A few members of the national parliament give a talk (two from the socialist party, one from the Christian Democrats). Vecih Er, president of the SANAT organisation spoke a word of welcome. He praised the sponsors and emphasized that this was meant as an intercultural Dutch event, promoting harmony. This is true, although I saw it also as the yearly warm meeting of the Gülen family. Some outsiders also were seated in prominent places. One of these was Muhammad Sini, a big name in Dutch-Moroccan organizations. He was twelve years the director of a great vocational school in Utrecht. Now he is working with the ministry of Justice for the national police. He was some 15 years ago also involved in the planning of the academic training of imams. At that moment I was defending an initiative of cooperation between Utrecht University and the Islamic University of Rotterdam. It had no chance due to political decisions, to give the money for this academic training and education to Leiden University and to the Free University of Amsterdam. In fact, both initiatives are now closed and the Islamic University of Rotterdam is still flourishing with quite many students. Also in Utrecht academic study of Islam continues, but the cooperation that was not wanted by Sini (and the minister of education) never developed further.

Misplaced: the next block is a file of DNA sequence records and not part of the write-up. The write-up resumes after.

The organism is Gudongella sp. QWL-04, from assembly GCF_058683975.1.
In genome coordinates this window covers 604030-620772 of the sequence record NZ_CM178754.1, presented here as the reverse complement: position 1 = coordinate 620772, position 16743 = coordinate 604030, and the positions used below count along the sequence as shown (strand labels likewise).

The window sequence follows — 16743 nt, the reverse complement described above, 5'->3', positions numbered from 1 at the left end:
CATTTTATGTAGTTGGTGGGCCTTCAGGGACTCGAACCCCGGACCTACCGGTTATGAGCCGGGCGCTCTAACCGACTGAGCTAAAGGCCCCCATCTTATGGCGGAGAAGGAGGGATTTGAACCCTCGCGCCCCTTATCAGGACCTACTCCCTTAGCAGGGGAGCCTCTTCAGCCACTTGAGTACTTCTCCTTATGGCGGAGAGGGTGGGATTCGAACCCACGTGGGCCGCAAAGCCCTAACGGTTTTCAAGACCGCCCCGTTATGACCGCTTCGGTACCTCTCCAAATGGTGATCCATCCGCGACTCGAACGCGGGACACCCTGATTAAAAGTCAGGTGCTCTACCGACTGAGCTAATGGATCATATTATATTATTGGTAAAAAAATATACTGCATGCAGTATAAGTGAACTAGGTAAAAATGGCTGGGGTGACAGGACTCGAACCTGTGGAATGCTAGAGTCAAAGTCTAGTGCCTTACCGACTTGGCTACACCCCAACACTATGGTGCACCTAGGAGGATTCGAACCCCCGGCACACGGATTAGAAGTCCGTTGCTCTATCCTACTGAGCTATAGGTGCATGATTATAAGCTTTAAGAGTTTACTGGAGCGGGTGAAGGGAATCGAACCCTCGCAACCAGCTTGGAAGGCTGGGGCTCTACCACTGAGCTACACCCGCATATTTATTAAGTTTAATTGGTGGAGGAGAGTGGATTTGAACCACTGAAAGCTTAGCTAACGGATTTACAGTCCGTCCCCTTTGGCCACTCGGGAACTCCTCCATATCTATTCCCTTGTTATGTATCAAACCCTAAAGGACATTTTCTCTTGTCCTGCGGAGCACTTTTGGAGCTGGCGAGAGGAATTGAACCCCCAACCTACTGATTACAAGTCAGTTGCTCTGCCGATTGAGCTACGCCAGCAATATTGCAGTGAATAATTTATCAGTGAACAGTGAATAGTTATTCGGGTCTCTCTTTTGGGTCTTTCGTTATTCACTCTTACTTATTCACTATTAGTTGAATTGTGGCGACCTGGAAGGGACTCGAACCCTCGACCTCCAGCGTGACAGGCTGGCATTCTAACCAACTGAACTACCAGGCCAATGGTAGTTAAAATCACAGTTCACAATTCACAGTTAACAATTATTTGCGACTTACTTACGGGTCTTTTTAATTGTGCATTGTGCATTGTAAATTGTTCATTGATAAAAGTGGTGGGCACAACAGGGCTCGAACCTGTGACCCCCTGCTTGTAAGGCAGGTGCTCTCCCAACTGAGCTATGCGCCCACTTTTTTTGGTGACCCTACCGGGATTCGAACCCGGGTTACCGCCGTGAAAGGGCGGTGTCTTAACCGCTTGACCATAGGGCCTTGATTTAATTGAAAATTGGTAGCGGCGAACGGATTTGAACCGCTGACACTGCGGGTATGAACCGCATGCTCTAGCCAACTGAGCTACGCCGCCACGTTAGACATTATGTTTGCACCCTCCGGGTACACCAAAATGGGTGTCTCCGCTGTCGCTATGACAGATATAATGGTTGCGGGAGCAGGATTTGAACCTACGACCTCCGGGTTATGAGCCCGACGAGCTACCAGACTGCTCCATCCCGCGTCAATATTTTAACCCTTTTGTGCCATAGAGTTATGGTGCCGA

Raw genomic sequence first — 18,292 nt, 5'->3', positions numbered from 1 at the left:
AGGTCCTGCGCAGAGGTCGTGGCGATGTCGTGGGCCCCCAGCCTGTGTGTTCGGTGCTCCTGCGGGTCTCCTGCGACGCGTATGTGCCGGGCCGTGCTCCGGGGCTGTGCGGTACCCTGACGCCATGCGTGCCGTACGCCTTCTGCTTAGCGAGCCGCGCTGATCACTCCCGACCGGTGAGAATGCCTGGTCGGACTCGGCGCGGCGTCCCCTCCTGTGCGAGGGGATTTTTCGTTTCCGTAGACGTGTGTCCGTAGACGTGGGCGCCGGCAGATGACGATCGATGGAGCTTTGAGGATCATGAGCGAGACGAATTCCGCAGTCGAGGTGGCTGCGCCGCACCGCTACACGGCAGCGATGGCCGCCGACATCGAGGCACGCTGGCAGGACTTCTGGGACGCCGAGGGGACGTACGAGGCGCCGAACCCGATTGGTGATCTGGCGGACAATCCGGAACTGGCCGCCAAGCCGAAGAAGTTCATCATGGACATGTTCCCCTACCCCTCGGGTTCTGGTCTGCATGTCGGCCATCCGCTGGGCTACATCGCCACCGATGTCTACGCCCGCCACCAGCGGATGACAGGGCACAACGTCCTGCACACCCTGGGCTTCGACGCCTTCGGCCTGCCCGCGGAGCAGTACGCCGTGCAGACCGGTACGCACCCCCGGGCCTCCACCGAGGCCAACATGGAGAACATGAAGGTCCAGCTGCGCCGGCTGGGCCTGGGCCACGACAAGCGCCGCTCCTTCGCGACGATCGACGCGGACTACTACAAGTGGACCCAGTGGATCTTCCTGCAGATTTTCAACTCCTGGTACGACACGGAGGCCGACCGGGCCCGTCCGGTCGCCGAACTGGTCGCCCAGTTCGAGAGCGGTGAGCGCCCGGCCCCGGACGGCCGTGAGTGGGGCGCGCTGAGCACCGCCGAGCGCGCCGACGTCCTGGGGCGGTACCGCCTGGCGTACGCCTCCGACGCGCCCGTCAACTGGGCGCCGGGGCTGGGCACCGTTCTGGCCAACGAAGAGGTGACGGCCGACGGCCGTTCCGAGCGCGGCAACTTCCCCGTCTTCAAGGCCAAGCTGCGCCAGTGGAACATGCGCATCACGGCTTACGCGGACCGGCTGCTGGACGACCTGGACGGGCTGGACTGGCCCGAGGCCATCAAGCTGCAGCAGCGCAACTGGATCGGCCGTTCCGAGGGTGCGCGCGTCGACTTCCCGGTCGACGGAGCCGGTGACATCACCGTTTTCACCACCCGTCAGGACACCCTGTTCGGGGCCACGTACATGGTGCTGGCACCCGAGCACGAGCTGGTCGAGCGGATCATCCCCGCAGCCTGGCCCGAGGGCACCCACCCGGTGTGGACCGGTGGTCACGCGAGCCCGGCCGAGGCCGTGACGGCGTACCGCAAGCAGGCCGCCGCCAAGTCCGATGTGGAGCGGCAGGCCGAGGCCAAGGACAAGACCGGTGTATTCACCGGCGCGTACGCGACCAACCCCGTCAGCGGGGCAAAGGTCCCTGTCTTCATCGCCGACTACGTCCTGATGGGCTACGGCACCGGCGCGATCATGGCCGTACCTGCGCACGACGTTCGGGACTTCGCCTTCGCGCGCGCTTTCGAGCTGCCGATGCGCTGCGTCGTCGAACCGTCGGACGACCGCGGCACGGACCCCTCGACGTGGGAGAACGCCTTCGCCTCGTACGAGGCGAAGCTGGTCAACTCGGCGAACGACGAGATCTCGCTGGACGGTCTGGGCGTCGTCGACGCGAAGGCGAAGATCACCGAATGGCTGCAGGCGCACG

Above we see Vecih Er speaking. Sitting is stil the major speaker of the evening, second from left, former Dutch Minister of Foreign Affairs Ben Bot, also now the chair of the foundation of the Peace Palace. He sketched that negotiations are always better than fighting and the peace palace is made for negotiations, for problems that must be solved through talking between parties.
There was a song on a text by Yunus Emre. Four boys and three girls gave a very lively dance performance. There was also one Indonesian singer, Wulan, a small girl of 12 years, still finishing now her primary school. She sang a lyric by Adele about love:Rolling in the deep ... There's a fire starting in my heart ... you had my heart inside of your hands.. Notwithstanding her youth she was one of the best singers and probably therefore played neary last (only a Turkish comic, singing in Dutch, coming after her).

 In a fast rhythm one group after another gave a performance. The whole session was introduced and accompanied by a very well speaker and there was indeed a great variety of Dutch muticultural society shown on the podium. In the hall itself only some 10-15% were not Turkish. The name of Fethullah Gülen was never mentioned and only insiders would know that this is also (besides the school, the dialogue centre, the business community, the publications) part of this dynamic movement.